OLYMPIA — It cost the state an estimated $12 million in 2004
to provide government-subsidized health care to Wal-Mart employees, according
to a state Senate analysis released Tuesday.
The total was nearly double that amount if costs to federal taxpayers
The new figures provide fresh ammunition for a labor-dominated coalition that
is pushing for legislation that would force some big employers to spend more
on health-care benefits and stop shifting those costs to the state.
"The numbers tell us why it's imperative that we act now," said Sen.
Jeanne Kohl-Welles, D-Seattle, chairwoman of the Senate Labor, Commerce and
Research and Development Committee.
Jennifer Holder, a regional spokeswoman for Wal-Mart, said the figures used
in the analysis are outdated and probably flawed. She said the company has "significantly"
improved its health plans since 2004.
"Taking this report and kowtowing to the unions is doing no one any good,"
The new analysis, prepared by Senate committee staff, is based on data from
two confidential state reports that listed the top 20 companies that had the
most employees receiving state-subsidized health coverage through Medicaid or
the state's Basic Health Plan (BHP).
Wal-Mart came out on top of both lists, with 3,180 employees receiving Medicaid
benefits for themselves or a family member and 456 more on the BHP. The company
employs about 16,000 people in Washington.
Medicaid is a state-federal program that provides health coverage to families
on welfare and children in low-income families. The Basic Health Plan, funded
entirely by the state, mostly covers low-income adults.
Using average monthly costs for the two programs, the committee staff estimated
the state spent about $11 million to cover Wal-Mart employees who received Medicaid
benefits in 2004 and $1 million more for those on the BHP.
"We're talking about an $11 million subsidy to the most profitable corporation
in the country," said House Labor and Commerce Committee Chairman Steve Conway,
Democrats in the House and Senate are pushing legislation that would require
companies with 5,000 or more employees to put at least 9 percent of their payroll
costs toward health-care benefits.
A coalition of labor unions and health-care groups is pushing similar measures
in more than two dozen states. So far, Maryland is the only place where they
have succeeded in getting a bill approved. That law is being challenged in court.
The United Food and Commercial Workers International Union, which represents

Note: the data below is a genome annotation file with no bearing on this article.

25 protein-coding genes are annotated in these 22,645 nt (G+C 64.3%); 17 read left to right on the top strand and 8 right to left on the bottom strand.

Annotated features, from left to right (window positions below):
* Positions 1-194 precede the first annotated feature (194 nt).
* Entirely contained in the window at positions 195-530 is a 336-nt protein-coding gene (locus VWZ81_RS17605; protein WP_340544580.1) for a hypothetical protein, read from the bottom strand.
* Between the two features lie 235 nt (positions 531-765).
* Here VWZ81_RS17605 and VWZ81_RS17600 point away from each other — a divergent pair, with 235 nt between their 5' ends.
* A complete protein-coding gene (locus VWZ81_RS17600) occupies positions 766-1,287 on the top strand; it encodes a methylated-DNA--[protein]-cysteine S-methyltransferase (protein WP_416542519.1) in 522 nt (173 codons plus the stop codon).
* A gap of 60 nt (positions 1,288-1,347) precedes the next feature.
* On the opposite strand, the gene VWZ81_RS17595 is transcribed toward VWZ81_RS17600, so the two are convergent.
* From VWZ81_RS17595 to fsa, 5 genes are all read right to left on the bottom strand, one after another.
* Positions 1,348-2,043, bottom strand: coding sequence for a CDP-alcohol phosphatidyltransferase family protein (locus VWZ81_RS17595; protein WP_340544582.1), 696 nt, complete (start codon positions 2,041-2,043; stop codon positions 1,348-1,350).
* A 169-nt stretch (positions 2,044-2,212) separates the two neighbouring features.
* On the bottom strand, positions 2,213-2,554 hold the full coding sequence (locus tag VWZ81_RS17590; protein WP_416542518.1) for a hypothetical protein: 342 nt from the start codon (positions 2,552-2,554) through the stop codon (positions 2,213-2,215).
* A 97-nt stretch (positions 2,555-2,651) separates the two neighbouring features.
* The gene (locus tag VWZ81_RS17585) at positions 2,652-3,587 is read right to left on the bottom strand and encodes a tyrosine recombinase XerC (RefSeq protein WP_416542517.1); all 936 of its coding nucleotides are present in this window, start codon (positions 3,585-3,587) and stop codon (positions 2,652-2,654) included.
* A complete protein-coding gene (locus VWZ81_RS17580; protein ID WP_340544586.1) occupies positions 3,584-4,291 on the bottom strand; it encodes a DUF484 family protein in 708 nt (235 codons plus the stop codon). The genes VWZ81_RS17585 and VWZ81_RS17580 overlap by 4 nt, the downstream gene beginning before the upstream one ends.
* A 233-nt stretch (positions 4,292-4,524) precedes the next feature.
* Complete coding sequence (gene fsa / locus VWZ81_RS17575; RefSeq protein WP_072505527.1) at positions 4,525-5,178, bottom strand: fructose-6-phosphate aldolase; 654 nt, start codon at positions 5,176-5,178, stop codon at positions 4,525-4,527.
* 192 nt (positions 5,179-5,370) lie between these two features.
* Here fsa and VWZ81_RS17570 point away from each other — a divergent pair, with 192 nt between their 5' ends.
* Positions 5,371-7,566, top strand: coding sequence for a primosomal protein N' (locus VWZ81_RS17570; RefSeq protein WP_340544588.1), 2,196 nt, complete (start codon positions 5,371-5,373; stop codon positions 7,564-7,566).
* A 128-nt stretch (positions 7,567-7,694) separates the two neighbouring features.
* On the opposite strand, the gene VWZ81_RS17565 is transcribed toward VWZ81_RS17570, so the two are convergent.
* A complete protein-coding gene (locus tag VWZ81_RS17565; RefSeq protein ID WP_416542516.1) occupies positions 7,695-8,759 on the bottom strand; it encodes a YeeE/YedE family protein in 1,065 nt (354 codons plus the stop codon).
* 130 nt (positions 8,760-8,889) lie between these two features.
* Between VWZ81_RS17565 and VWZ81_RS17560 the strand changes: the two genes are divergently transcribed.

workers for most of Wal-Mart's biggest competitors, last week launched a $100,000
television ad campaign urging lawmakers to pass the legislation.
The new Senate analysis focused on four of the 20 companies listed in the confidential
reports: Wal-Mart, Safeway, Fred Meyer and Target. The committee staff said
the four likely would be affected by the Democrats' proposed legislation.
Safeway has roughly the same number of employees in Washington state as Wal-Mart,
but in 2004 had less than half as many workers on state-subsidized health care.
Its employees received nearly $6 million in state-subsidized health coverage,
according to the analysis.
Fred Meyer employees received an estimated $3.6 million in state-subsidized
health care, while Target workers received nearly $2.9 million.
Lawmakers said the true costs to taxpayers were probably much higher. They
pointed out the analysis does not factor in the additional expense of providing
Medicaid coverage to the employees' children.
And it is clear that companies like Wal-Mart make up only a fraction of the
total cost to the state of providing health coverage to private employees.
Applying the same monthly averages used in the Senate analysis to all of the
companies named in last month's confidential reports, the total cost to state
taxpayers comes to nearly $77 million.
Holder said Wal-Mart has made repeated efforts to get more information from
the state about the numbers behind the recent reports.
For instance, she said, Wal-Mart employs numerous people who get government-subsidized
health coverage because they have a disability or are on the state's WorkFirst
program for people working their way off welfare. She said it's unclear whether
those employees are included in the reports.
"We've gotten zero answers on anything," Holder said. "It's
very frustrating for us."
Ralph Thomas: 360-943-9882 or firstname.lastname@example.org